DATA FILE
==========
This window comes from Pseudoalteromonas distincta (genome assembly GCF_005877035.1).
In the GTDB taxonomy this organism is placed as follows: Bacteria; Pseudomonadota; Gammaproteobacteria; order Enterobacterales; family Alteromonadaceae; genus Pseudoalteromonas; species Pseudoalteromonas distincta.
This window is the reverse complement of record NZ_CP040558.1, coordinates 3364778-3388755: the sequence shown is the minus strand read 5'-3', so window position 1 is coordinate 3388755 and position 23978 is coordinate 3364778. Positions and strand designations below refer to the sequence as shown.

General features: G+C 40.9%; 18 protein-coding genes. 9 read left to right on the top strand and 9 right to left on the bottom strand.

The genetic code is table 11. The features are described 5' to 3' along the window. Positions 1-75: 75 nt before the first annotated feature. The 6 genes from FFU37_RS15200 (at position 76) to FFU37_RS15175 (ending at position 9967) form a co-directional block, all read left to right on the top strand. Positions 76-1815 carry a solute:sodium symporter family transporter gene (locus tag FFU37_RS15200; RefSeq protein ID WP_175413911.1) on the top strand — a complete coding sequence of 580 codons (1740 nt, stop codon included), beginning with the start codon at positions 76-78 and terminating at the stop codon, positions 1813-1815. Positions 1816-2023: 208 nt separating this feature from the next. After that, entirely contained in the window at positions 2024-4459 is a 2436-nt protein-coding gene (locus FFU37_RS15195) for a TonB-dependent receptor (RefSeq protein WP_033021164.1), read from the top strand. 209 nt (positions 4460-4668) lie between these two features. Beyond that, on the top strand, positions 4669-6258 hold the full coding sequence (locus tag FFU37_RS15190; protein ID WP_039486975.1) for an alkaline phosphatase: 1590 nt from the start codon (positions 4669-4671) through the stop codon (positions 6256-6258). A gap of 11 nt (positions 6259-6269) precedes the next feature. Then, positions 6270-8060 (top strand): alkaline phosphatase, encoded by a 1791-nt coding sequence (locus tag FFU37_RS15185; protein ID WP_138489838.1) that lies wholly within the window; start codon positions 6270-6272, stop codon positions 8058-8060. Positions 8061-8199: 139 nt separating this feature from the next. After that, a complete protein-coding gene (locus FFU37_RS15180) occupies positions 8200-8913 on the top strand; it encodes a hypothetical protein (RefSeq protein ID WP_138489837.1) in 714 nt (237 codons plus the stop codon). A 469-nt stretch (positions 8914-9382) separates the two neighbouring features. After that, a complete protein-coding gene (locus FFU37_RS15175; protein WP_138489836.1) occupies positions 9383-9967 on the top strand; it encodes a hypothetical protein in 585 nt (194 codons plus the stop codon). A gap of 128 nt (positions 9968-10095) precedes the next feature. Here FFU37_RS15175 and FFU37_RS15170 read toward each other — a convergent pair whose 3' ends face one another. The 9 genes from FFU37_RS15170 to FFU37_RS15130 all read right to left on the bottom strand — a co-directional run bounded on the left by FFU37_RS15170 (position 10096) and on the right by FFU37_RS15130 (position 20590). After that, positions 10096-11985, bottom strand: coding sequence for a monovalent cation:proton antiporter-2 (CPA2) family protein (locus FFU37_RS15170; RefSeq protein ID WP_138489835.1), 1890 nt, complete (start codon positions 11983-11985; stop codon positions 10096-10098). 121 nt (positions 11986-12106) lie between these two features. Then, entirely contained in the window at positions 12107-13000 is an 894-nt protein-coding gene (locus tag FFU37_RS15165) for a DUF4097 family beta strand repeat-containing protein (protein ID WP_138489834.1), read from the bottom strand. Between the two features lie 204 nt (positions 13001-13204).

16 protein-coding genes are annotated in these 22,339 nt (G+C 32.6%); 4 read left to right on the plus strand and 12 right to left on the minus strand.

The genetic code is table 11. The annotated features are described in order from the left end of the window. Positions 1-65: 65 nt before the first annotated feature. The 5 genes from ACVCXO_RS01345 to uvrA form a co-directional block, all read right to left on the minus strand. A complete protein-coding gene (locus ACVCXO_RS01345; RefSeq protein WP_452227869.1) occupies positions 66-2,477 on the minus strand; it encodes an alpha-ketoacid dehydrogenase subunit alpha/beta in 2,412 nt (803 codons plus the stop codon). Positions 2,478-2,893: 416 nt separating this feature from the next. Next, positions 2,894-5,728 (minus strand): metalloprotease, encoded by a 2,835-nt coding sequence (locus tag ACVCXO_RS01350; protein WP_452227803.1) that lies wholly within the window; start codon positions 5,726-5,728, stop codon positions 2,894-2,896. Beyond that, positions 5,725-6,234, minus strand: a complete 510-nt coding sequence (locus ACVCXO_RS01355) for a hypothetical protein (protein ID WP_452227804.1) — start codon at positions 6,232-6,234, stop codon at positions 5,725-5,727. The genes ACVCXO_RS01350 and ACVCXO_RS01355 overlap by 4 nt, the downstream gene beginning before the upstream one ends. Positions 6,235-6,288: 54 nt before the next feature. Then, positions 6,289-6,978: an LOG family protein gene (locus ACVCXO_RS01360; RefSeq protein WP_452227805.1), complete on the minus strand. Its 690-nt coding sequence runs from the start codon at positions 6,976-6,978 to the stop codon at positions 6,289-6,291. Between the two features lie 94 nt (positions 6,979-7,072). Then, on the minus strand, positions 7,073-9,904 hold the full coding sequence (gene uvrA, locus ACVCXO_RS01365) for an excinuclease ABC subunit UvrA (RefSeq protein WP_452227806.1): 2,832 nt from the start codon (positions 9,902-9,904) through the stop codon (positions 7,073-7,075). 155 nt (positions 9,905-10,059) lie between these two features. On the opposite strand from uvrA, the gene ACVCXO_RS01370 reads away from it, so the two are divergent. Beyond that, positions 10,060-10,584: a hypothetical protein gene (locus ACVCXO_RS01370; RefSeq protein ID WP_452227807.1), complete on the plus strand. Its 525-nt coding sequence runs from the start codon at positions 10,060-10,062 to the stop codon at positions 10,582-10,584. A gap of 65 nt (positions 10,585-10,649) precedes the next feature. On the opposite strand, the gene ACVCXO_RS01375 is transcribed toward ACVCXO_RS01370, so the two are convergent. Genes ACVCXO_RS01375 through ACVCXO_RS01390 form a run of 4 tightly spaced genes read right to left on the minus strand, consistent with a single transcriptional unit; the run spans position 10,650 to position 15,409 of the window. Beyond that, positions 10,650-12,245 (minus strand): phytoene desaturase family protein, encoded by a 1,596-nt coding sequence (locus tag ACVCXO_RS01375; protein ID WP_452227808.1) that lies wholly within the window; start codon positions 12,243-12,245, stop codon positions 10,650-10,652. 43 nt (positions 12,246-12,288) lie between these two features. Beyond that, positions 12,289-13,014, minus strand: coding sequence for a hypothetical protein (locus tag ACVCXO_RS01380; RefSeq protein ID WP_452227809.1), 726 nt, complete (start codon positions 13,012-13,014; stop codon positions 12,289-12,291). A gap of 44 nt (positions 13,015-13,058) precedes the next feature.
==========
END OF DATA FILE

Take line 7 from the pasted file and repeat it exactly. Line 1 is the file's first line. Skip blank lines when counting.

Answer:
The genetic code is table 11. The annotated features are described in order from the left end of the window. Positions 1-65: 65 nt before the first annotated feature. The 5 genes from ACVCXO_RS01345 to uvrA form a co-directional block, all read right to left on the minus strand. A complete protein-coding gene (locus ACVCXO_RS01345; RefSeq protein WP_452227869.1) occupies positions 66-2,477 on the minus strand; it encodes an alpha-ketoacid dehydrogenase subunit alpha/beta in 2,412 nt (803 codons plus the stop codon). Positions 2,478-2,893: 416 nt separating this feature from the next. Next, positions 2,894-5,728 (minus strand): metalloprotease, encoded by a 2,835-nt coding sequence (locus tag ACVCXO_RS01350; protein WP_452227803.1) that lies wholly within the window; start codon positions 5,726-5,728, stop codon positions 2,894-2,896. Beyond that, positions 5,725-6,234, minus strand: a complete 510-nt coding sequence (locus ACVCXO_RS01355) for a hypothetical protein (protein ID WP_452227804.1) — start codon at positions 6,232-6,234, stop codon at positions 5,725-5,727. The genes ACVCXO_RS01350 and ACVCXO_RS01355 overlap by 4 nt, the downstream gene beginning before the upstream one ends. Positions 6,235-6,288: 54 nt before the next feature. Then, positions 6,289-6,978: an LOG family protein gene (locus ACVCXO_RS01360; RefSeq protein WP_452227805.1), complete on the minus strand. Its 690-nt coding sequence runs from the start codon at positions 6,976-6,978 to the stop codon at positions 6,289-6,291. Between the two features lie 94 nt (positions 6,979-7,072). Then, on the minus strand, positions 7,073-9,904 hold the full coding sequence (gene uvrA, locus ACVCXO_RS01365) for an excinuclease ABC subunit UvrA (RefSeq protein WP_452227806.1): 2,832 nt from the start codon (positions 9,902-9,904) through the stop codon (positions 7,073-7,075). 155 nt (positions 9,905-10,059) lie between these two features. On the opposite strand from uvrA, the gene ACVCXO_RS01370 reads away from it, so the two are divergent. Beyond that, positions 10,060-10,584: a hypothetical protein gene (locus ACVCXO_RS01370; RefSeq protein ID WP_452227807.1), complete on the plus strand. Its 525-nt coding sequence runs from the start codon at positions 10,060-10,062 to the stop codon at positions 10,582-10,584. A gap of 65 nt (positions 10,585-10,649) precedes the next feature. On the opposite strand, the gene ACVCXO_RS01375 is transcribed toward ACVCXO_RS01370, so the two are convergent. Genes ACVCXO_RS01375 through ACVCXO_RS01390 form a run of 4 tightly spaced genes read right to left on the minus strand, consistent with a single transcriptional unit; the run spans position 10,650 to position 15,409 of the window. Beyond that, positions 10,650-12,245 (minus strand): phytoene desaturase family protein, encoded by a 1,596-nt coding sequence (locus tag ACVCXO_RS01375; protein ID WP_452227808.1) that lies wholly within the window; start codon positions 12,243-12,245, stop codon positions 10,650-10,652. 43 nt (positions 12,246-12,288) lie between these two features. Beyond that, positions 12,289-13,014, minus strand: coding sequence for a hypothetical protein (locus tag ACVCXO_RS01380; RefSeq protein ID WP_452227809.1), 726 nt, complete (start codon positions 13,012-13,014; stop codon positions 12,289-12,291). A gap of 44 nt (positions 13,015-13,058) precedes the next feature.